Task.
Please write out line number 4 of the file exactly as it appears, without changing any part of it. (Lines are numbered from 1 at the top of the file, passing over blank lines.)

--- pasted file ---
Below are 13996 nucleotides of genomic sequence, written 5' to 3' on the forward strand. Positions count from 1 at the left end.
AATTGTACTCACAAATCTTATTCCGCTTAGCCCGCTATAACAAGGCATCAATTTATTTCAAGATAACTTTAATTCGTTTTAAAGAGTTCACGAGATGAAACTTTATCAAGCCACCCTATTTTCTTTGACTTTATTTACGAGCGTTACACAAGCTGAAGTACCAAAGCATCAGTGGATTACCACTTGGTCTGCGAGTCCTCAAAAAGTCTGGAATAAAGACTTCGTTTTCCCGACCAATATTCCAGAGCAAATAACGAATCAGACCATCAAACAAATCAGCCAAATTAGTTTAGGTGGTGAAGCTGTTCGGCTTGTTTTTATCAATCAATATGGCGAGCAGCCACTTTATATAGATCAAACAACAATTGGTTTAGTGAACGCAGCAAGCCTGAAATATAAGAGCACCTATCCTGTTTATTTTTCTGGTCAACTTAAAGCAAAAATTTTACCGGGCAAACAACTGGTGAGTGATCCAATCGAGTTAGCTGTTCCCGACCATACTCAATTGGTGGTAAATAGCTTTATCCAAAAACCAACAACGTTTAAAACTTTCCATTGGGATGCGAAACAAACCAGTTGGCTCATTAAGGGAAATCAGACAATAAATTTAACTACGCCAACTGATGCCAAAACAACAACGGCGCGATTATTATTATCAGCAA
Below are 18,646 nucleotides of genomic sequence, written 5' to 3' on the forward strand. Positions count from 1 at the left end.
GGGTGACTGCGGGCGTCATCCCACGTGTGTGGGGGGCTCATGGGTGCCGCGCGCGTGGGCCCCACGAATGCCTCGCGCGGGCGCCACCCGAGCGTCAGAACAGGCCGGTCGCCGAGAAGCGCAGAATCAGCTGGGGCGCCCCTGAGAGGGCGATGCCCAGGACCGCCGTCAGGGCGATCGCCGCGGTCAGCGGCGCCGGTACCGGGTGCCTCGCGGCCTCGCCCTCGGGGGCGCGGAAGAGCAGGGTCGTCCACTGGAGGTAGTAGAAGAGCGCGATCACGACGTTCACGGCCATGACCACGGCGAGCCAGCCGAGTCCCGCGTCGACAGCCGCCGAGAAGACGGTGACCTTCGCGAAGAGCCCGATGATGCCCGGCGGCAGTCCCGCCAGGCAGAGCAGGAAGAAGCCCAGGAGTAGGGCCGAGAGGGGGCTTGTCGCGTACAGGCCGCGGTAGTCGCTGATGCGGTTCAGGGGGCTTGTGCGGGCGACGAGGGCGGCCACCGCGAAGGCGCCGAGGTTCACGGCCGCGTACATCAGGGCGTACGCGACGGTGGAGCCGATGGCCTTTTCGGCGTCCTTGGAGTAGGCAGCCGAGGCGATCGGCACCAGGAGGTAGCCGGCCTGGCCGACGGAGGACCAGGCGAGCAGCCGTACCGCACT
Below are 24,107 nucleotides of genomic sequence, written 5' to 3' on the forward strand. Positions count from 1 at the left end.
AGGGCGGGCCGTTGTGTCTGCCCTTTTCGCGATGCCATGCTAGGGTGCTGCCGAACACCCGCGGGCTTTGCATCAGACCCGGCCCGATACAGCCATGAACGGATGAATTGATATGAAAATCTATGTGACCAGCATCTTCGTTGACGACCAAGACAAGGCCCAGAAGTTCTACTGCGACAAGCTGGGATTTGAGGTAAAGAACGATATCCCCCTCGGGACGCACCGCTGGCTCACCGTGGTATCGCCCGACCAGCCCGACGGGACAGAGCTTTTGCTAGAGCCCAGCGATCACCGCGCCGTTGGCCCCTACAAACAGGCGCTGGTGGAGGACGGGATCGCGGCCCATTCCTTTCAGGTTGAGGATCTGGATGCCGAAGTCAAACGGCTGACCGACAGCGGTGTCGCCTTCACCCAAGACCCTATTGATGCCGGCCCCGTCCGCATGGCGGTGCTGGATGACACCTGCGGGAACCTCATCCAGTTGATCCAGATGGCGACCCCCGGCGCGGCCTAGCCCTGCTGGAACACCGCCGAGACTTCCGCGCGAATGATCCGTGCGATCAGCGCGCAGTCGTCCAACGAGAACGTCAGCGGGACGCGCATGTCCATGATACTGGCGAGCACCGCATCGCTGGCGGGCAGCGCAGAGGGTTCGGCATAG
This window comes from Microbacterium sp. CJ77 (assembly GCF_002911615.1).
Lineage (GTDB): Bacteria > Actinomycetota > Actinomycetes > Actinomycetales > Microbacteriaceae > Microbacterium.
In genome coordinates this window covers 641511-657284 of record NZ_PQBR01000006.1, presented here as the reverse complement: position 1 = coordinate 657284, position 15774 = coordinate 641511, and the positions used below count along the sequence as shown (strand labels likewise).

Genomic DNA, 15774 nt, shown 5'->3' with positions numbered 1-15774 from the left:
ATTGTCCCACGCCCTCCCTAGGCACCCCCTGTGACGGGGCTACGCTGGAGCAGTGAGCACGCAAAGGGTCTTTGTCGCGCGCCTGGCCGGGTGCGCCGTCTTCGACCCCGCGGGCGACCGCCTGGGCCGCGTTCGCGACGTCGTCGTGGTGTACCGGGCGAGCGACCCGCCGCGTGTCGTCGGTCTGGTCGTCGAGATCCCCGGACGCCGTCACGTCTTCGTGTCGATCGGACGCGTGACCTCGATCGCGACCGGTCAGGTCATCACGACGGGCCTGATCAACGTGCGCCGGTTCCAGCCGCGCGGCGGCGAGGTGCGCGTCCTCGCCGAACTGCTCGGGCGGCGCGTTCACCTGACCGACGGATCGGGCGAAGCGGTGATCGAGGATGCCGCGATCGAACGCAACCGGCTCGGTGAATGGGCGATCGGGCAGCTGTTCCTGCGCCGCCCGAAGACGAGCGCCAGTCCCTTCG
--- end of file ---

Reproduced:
GGGTGACTGCGGGCGTCATCCCACGTGTGTGGGGGGCTCATGGGTGCCGCGCGCGTGGGCCCCACGAATGCCTCGCGCGGGCGCCACCCGAGCGTCAGAACAGGCCGGTCGCCGAGAAGCGCAGAATCAGCTGGGGCGCCCCTGAGAGGGCGATGCCCAGGACCGCCGTCAGGGCGATCGCCGCGGTCAGCGGCGCCGGTACCGGGTGCCTCGCGGCCTCGCCCTCGGGGGCGCGGAAGAGCAGGGTCGTCCACTGGAGGTAGTAGAAGAGCGCGATCACGACGTTCACGGCCATGACCACGGCGAGCCAGCCGAGTCCCGCGTCGACAGCCGCCGAGAAGACGGTGACCTTCGCGAAGAGCCCGATGATGCCCGGCGGCAGTCCCGCCAGGCAGAGCAGGAAGAAGCCCAGGAGTAGGGCCGAGAGGGGGCTTGTCGCGTACAGGCCGCGGTAGTCGCTGATGCGGTTCAGGGGGCTTGTGCGGGCGACGAGGGCGGCCACCGCGAAGGCGCCGAGGTTCACGGCCGCGTACATCAGGGCGTACGCGACGGTGGAGCCGATGGCCTTTTCGGCGTCCTTGGAGTAGGCAGCCGAGGCGATCGGCACCAGGAGGTAGCCGGCCTGGCCGACGGAGGACCAGGCGAGCAGCCGTACCGCACT